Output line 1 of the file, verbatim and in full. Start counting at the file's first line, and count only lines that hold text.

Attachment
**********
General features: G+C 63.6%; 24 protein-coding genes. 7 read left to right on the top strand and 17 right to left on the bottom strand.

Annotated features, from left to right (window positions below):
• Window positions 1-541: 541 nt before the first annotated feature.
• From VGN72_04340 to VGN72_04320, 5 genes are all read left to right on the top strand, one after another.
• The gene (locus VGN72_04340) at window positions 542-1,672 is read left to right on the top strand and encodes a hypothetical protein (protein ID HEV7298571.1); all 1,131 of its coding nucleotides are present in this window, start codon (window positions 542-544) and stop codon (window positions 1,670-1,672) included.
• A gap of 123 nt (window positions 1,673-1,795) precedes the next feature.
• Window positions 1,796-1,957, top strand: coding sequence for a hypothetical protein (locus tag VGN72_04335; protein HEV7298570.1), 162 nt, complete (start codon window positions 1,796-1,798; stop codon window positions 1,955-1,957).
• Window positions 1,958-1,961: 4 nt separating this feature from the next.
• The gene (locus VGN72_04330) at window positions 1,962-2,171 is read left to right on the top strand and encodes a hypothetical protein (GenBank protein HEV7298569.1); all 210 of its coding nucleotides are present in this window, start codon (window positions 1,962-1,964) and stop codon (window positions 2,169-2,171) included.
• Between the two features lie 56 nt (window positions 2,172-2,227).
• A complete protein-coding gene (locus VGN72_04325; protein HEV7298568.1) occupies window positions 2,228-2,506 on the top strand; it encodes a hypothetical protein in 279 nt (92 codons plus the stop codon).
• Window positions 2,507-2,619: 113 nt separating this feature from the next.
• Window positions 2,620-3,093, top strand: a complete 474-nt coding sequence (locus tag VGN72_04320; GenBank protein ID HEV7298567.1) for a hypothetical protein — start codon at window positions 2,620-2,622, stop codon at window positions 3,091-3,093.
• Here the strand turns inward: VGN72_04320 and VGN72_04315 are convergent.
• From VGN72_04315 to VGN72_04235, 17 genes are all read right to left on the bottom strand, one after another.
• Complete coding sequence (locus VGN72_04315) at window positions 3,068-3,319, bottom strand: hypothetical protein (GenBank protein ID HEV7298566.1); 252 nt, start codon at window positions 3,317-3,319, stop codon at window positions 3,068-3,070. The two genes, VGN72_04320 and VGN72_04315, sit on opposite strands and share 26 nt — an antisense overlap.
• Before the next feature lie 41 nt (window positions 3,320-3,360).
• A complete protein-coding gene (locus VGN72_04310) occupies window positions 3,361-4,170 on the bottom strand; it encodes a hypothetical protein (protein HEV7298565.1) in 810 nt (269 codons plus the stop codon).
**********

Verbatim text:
General features: G+C 63.6%; 24 protein-coding genes. 7 read left to right on the top strand and 17 right to left on the bottom strand.